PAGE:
Cinderella Stayed Home From This Year’s Big Dance (and We’re All Better For It)
The presence of top seeds in the NCAA tourney's later rounds led to a slew of close games.
With all four No. 1, No. 2. and No. 3 seeds (as well as a pair of No. 4s) making it to the Sweet 16, the backend of this year’s NCAA Division I Men’s Basketball Tournament was historically loaded with high seeds. With only a single team ranked lower than No. 5 advancing beyond the Round of 32, it’s fair to say Cinderella largely stayed home from the Big Dance this year.
While some people like to see a small college they’ve never heard of sneak in with the big names, if you like watching competitive college basketball of the variety that was played during Virginia’s 85-77 victory in overtime over Texas Tech in the National Championship Game, the lack of underdogs is probably not a bad thing.
As anyone who remembers No. 7 UConn’s march to the title in 2014, No. 10 Syracuse’s run to the Final Four in 2016, No. 11 Xavier’s advance to the Elite Eight in 2017 or No. 11 Loyola-Chicago’s sprint to the Final Four last year, Cinderella stories do happen and can lead to fun, excitement and Sister Jean.
But they can also lead to late-round tournament games which aren’t as close as they should be as the cream rises to the top and begins to dominate as things progress.
During this year’s tournament, there were just six games between the Sweet 16, Elite Eight, Final Four and National Championship Game which were decided by more than six points. One of them was last night’s eight-point game (which really deserves an asterisk because it was tied at the end of regulation).
Having so few close games in the final four rounds is somewhat of a rarity as in the previous five tourneys there were five (2014), 10 (2015), 10 (2016), seven (2017), and nine (2018) contests decided by more than six points during that final 15-game slate.
Those tournaments also included top-seeded teams running roughshod over lower seeds with Cinderella-ish ambitions like No. 1 Florida beating up on No. 11 Dayton 62-52 in 2014, No. 1 Kentucky bullying No. 5 West Virginia 78-39 in 2015 and No. 1 Gonzaga trouncing No. 11 Xavier 83-59 in 2017.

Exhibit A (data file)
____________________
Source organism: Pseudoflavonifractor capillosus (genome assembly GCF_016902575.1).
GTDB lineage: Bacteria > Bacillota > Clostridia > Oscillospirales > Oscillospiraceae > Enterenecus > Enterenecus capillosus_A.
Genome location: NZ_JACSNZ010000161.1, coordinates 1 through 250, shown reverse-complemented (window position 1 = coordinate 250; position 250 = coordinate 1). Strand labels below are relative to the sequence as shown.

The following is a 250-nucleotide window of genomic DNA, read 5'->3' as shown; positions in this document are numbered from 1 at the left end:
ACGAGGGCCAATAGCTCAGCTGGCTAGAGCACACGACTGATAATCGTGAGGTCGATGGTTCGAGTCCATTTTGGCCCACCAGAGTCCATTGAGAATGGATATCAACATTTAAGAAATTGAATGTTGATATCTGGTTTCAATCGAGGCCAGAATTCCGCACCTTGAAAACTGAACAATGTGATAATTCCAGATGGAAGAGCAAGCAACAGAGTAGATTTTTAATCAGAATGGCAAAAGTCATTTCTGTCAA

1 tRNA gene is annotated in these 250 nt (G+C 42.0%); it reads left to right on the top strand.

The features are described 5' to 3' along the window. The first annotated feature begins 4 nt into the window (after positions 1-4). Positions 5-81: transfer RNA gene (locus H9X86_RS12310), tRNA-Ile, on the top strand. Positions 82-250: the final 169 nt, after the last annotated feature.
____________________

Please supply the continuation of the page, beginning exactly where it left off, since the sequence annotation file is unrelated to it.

To be fair, there were also plenty of instances of a lower seed upsetting a higher one — the way No. 5 Auburn did to No. 1 North Carolina this year — but for the most part, higher seeds have been on the winning side more often than not in the tournament, usually by a decent margin.
While that’s not really hard to believe as it’s fairly logical higher seeds will beat lower ones, it’s worth pointing out because, as tournament viewers, we often find ourselves rooting for Cinderella teams and, by default, games which have the tendency to not be as close.
A big reason for that is lower-seeded teams often lack the NBA-caliber talent that makes schools like Duke, North Carolina and Kentucky perennial contenders.
In fact, according to an Associated Press analysis of the rosters of every team to make the tournament at least 10 times over the last 30 years or advance to the Final Four at least once, Kentucky, Duke, Kansas, North Carolina and Connecticut — first-round pick factories — were the only schools that averaged almost three wins in the tourney over that time span.
Sure, your Xaviers, Loyola-Chicagos and Butlers will have veteran players with plenty of experience and leadership skills, but they won’t have the talented underclassmen with one-and-done potential that help make schools like that true contenders. Remember, even two-time NBA MVP and three-time NBA champ Steph Curry stayed in college for three years—at Davidson.
Though not (yet?) in the same class for recruiting as Duke or UNC, even Virginia and Texas Tech, both of whom had rosters loaded with upperclassmen, each had talented younger players in 6-7 redshirt sophomore De’Andre Hunter (UVA) and 6-5 sophomore Jarrett Culver (TTU) with legit shots at getting picked in the NBA draft.
Neither disappointed in the tournament finale as Culver shot poorly but still finished with 15 points, nine rebounds and five assists. Despite being overshadowed by teammate Kyle Guy, Hunter was great in what was likely his final NCAA game as he had nine rebounds and 27 points while shooting 8-for-16 from the field and 7-for-9 from the line.
Those numbers may not jump off the page until you realize Hunter went 1-for-8 from the floor in the first half before closing the game by scoring 22 of his career-high 27 points in the second half and overtime, including a late 3-pointer that tied the game and sent it to overtime.
“I was feeling it all night, hit me right in my pocket,” Hunter said after the game. “I just took my time, shot a 3. It was on line. It felt good and I just kept my follow-through to make sure.”
Hunter’s heroics were the fitting ending for a player on a team that went from being a laughingstock last year after being the first No. 1 seed in tourney history to lose in the first round to winning the first NCAA hoops championship in school history.
Actually, maybe this year’s tournament had a Cinderella story after all.
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